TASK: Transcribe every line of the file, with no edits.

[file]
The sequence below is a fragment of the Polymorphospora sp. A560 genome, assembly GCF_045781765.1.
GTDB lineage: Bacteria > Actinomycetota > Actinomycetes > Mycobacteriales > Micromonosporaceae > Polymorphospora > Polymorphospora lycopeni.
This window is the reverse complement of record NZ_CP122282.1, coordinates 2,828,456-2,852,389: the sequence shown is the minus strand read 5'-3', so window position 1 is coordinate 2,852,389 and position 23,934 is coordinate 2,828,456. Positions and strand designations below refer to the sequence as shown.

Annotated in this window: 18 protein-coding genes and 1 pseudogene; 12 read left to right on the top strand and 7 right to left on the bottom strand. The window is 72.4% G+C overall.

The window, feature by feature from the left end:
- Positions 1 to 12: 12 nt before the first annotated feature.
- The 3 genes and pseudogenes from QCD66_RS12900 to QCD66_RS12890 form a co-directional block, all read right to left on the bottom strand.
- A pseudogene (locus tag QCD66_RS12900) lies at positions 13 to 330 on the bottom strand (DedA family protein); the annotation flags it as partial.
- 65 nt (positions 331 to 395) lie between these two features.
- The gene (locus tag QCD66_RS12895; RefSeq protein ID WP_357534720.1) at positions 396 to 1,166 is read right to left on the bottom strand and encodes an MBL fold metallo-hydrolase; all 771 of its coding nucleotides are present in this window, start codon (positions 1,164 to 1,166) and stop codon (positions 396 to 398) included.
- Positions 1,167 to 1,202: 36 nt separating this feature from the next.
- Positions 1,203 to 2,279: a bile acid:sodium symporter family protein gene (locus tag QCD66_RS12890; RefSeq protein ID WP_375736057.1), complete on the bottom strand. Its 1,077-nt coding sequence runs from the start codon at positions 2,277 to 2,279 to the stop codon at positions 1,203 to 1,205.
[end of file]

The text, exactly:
The sequence below is a fragment of the Polymorphospora sp. A560 genome, assembly GCF_045781765.1.
GTDB lineage: Bacteria > Actinomycetota > Actinomycetes > Mycobacteriales > Micromonosporaceae > Polymorphospora > Polymorphospora lycopeni.
This window is the reverse complement of record NZ_CP122282.1, coordinates 2,828,456-2,852,389: the sequence shown is the minus strand read 5'-3', so window position 1 is coordinate 2,852,389 and position 23,934 is coordinate 2,828,456. Positions and strand designations below refer to the sequence as shown.

Annotated in this window: 18 protein-coding genes and 1 pseudogene; 12 read left to right on the top strand and 7 right to left on the bottom strand. The window is 72.4% G+C overall.

The window, feature by feature from the left end:
- Positions 1 to 12: 12 nt before the first annotated feature.
- The 3 genes and pseudogenes from QCD66_RS12900 to QCD66_RS12890 form a co-directional block, all read right to left on the bottom strand.
- A pseudogene (locus tag QCD66_RS12900) lies at positions 13 to 330 on the bottom strand (DedA family protein); the annotation flags it as partial.
- 65 nt (positions 331 to 395) lie between these two features.
- The gene (locus tag QCD66_RS12895; RefSeq protein ID WP_357534720.1) at positions 396 to 1,166 is read right to left on the bottom strand and encodes an MBL fold metallo-hydrolase; all 771 of its coding nucleotides are present in this window, start codon (positions 1,164 to 1,166) and stop codon (positions 396 to 398) included.
- Positions 1,167 to 1,202: 36 nt separating this feature from the next.
- Positions 1,203 to 2,279: a bile acid:sodium symporter family protein gene (locus tag QCD66_RS12890; RefSeq protein ID WP_375736057.1), complete on the bottom strand. Its 1,077-nt coding sequence runs from the start codon at positions 2,277 to 2,279 to the stop codon at positions 1,203 to 1,205.